For the last couple of years, the lion’s share of debate on U.S. clean energy policy has focused on encouraging deployment – or large-scale construction and installation – of low-carbon technologies. By significantly deploying clean energy technologies, supporters say, the United States can encourage integration of emerging technologies in an energy market dominated by entrenched fossil fuel interests, spur cost-cutting economies of scale, and get started on lowering greenhouse gas emissions in the process. However, others argue that there is a necessity to designing well-constructed deployment incentives aimed at directly spurring innovation to address climate change.
A Quick Typology of Deployment Policies
Federal clean energy deployment incentives can be made available through grants and other annually appropriated programs. For instance, the State and Tribal Energy Programs at the Department of Energy (DOE) deploy building efficiency and renewable energy technologies within communities. The New Energy Frontier initiative at the Department of the Interior (DOI) deploys renewable and energy efficiency technologies on federal lands.
This is Part 3 of a series of posts analyzing and detailing federal investments in clean energy innovation. Part 1 defined “clean energy innovation” and Part 2 broke down the federal clean energy innovation budget.
Why Government Investment in Demonstration Projects Can Be Controversial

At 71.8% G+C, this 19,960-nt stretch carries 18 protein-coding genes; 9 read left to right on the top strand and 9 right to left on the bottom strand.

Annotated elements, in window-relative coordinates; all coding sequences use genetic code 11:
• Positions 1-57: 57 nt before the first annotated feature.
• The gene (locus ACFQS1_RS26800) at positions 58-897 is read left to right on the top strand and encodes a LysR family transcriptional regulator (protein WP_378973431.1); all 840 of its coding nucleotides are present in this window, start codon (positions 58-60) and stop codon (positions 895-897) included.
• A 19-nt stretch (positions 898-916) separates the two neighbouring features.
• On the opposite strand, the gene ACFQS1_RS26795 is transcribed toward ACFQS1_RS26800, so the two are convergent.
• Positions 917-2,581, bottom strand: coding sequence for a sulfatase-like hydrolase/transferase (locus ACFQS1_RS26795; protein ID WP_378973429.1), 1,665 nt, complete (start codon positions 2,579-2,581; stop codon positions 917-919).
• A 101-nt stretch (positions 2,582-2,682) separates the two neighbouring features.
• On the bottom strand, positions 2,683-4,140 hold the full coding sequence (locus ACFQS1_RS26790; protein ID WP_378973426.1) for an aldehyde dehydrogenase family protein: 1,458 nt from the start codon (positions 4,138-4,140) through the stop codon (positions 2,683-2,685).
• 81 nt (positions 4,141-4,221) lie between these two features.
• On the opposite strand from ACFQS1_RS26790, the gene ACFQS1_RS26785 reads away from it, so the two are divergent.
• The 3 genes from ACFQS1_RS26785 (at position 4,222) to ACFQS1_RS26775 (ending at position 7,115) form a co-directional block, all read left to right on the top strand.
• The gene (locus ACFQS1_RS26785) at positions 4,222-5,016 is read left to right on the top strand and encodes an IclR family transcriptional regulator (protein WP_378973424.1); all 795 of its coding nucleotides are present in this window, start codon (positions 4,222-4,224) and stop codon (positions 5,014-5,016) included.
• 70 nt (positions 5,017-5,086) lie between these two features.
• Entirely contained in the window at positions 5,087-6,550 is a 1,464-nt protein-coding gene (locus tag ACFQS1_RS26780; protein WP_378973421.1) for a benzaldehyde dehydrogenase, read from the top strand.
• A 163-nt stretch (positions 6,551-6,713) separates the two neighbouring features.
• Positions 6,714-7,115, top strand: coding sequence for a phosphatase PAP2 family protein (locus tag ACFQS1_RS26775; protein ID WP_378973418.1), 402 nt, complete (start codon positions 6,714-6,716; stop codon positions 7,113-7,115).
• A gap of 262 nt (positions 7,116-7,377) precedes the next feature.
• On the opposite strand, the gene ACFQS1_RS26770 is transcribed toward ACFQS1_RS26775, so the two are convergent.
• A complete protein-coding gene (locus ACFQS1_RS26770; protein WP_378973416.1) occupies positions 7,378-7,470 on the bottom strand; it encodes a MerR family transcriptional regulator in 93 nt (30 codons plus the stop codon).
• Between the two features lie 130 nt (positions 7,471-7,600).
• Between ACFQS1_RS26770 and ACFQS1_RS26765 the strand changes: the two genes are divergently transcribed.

Transforming the U.S. (and global) energy system from fossil fuels to low-carbon technologies requires a healthy, publicly supported innovation ecosystem that invests in and supports research, development, demonstration, and deployment. But as discussed in Part 2 of this series, America’s energy innovation ecosystem is “hollowed out”, particularly because of reduced investment in technology demonstration projects.
At its very basic level, technology demonstration projects exhibit full-scale models of first-of-kind technologies and systems, as opposed to pilot projects (e.g. an ARPA-E project), which aim to simply prove a technical idea. Demonstration projects aim to prove a technology at commercial scale.
Clean energy demonstration projects are an area of extreme policy debate and controversy for two reasons.
First, clean energy demonstration projects are often capital-intensive projects that require significant investment and public-private collaboration, typically invoking considerable attention because of large budgets.
Second, clean energy demonstration projects are often viewed as too close to market and not an appropriate role of government investment. As such, it’s a turbulent area of clean energy innovation policy.